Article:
Cross Site Scripting (XSS)
Cross-Site Scripting (also known as XSS) is one of the most common attacks on the application layer of a web app. XSS enables attackers to inject client-side scripts into web pages viewed by other users, effectively executing these scripts in the context of someone else's browser. The effects range from petty nuisance to serious security risks, depending on the data available in the browser for the given site/domain.
- Reflected (non-persistent): e.g. query param displayed without sanitization. An example of exploitation can be a URL link containing such malicious parameter which is then executed in the browser of the one who clicks it.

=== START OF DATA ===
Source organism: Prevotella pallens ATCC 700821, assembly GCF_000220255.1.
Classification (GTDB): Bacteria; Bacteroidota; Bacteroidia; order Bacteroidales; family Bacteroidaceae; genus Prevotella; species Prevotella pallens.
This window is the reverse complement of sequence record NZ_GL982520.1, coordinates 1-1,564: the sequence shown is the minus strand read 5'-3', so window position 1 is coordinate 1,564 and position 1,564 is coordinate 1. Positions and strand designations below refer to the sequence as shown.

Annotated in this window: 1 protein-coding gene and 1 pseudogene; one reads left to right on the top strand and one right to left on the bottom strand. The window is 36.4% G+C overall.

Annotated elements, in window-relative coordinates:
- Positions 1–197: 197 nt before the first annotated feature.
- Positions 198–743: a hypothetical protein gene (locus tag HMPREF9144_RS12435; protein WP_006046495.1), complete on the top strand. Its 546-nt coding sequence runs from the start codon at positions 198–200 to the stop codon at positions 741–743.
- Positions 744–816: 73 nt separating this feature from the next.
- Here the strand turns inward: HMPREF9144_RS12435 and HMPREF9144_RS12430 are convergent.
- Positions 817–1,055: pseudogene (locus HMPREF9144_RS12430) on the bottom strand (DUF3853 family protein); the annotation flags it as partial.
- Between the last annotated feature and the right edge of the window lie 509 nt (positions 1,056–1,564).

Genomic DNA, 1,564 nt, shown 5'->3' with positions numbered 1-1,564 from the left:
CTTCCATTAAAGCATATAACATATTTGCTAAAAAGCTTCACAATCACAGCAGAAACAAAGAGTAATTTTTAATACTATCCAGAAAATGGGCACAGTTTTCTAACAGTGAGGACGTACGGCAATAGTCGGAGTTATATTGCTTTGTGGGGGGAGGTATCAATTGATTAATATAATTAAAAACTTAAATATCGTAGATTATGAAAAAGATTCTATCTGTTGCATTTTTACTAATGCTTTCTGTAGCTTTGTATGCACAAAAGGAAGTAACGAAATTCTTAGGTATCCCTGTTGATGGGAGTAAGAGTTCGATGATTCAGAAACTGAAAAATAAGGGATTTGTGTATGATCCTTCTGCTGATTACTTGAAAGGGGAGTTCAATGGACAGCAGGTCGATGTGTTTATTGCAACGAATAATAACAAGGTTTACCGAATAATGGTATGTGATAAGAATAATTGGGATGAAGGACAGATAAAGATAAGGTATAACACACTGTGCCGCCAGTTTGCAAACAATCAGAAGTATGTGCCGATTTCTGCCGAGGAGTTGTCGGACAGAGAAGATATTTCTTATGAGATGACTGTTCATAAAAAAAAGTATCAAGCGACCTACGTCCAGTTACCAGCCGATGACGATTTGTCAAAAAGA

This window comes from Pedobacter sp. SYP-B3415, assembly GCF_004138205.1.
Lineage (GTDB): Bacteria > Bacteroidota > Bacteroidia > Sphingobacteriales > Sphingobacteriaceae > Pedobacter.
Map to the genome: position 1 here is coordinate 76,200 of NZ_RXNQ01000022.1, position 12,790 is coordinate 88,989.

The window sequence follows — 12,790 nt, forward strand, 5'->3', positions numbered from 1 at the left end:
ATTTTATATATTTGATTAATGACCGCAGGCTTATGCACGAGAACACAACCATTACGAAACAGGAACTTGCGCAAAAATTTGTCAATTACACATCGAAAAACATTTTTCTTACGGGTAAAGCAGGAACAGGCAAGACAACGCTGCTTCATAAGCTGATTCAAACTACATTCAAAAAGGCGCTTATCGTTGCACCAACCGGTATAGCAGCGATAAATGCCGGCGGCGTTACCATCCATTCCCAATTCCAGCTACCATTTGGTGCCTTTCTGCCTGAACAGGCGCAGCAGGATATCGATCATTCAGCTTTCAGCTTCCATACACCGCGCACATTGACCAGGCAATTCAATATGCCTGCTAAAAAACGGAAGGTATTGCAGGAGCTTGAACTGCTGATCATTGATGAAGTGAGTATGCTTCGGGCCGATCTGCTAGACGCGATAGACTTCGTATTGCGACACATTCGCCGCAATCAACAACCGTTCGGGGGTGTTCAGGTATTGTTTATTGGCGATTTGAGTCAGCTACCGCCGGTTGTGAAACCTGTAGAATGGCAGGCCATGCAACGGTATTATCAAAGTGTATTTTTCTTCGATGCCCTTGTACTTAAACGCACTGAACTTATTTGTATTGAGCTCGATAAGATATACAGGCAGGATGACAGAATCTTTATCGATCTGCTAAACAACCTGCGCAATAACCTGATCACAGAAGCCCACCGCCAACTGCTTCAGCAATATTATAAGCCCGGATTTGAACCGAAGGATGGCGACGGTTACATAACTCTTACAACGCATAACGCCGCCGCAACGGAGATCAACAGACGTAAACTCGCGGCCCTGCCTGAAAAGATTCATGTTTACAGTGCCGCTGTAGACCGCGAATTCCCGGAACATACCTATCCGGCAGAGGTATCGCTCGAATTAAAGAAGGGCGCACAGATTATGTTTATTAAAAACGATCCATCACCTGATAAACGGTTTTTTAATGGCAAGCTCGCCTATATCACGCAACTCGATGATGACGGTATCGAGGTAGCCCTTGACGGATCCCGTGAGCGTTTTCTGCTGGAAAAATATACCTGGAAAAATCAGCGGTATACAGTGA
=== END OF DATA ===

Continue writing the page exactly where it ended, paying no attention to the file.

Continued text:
- Persistent: data stored on the server and displayed to a multitude of users. A typical example is a message board.
- Shopify for the win (search field, December 2015!, intercepting request)
- Google's Image Search has been found guilty of this in 2015 too
- Uber's templates (technically, this is Template Injection, Ruby seems to be extremely vulnerable to this)
Test everything, all input fields are potential candidates, use proxy (submit positive values, tamper with them on the proxy), provide unexpected values (i.e. think about what malicious code is expected, come up with something innovative).